The agency now says it is looking at Aug. 29, Sept. 2 and Sept. 5 as potential launch dates.
NASA completed a wet dress rehearsal in June and the rocket is now back at the Vehicle Assembly Building for examination and repair of a hydrogen leak before returning to the launch pad.
The crew is also performing final tests and has installed one of the three mannequins on board the Orion spacecraft (”Commander Moonequin Campos”).
NASA outlined timelines for each of the potential launch dates:
- Aug. 29: Two-hour launch window opens at 8:33 a.m., 42-day mission with an Oct. 10 splashdown
- Sept. 2: Two-hour launch window opens at 12:48 p.m., 39-day mission with an Oct. 11 splashdown
- Sept. 5: One-and-a-half-hour launch window opens at 5:12 p.m., 42-day mission with an Oct. 17 splashdown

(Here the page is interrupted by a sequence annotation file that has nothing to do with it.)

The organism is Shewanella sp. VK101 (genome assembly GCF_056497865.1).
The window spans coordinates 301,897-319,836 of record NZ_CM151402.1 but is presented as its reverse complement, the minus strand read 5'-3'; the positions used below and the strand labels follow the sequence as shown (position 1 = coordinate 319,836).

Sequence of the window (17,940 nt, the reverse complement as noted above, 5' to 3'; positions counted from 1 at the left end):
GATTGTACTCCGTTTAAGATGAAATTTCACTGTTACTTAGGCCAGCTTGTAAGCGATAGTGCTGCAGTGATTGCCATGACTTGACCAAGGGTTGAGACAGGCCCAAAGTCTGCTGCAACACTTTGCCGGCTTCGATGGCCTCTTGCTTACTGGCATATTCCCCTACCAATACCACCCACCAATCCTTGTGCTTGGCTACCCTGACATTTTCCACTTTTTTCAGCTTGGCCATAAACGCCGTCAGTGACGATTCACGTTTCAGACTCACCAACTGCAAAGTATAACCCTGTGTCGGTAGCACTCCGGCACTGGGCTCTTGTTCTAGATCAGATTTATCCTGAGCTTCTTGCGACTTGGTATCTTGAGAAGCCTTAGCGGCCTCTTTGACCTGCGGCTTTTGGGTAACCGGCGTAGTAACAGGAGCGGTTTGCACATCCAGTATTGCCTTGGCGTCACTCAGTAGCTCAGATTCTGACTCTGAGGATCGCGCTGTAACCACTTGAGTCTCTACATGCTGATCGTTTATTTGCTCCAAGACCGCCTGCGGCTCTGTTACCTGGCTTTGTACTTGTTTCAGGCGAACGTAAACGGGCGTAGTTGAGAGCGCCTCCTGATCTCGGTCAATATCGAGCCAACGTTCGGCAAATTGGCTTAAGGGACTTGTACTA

There is an eclipse Aug. 30 to Sept. 1 that could affect the launch and mission.
There are a number of objectives and tests Artemis I will have to accomplish in order to be successful, with priority being testing the heat shield, something that can’t be simulated on Earth.
The first launch will be an uncrewed flight, but if successful, Artemis II is expected to take astronauts to the moon’s orbit, and astronauts will land on the moon with the Artemis III mission.
July 20 is the anniversary of the Apollo 11 moon landing, and that was on the mind of NASA officials during the news conference.
“Today’s anniversary is a good reminder of what a privilege it is to be a part of a mission like this,” said Artemis mission manager Mike Sarafin. “It’s not just the Artemis mission, but it’s a bigger picture of returning to the Moon and preparing to go to Mars. And we try not to lose sight of that in our day-to-day work.”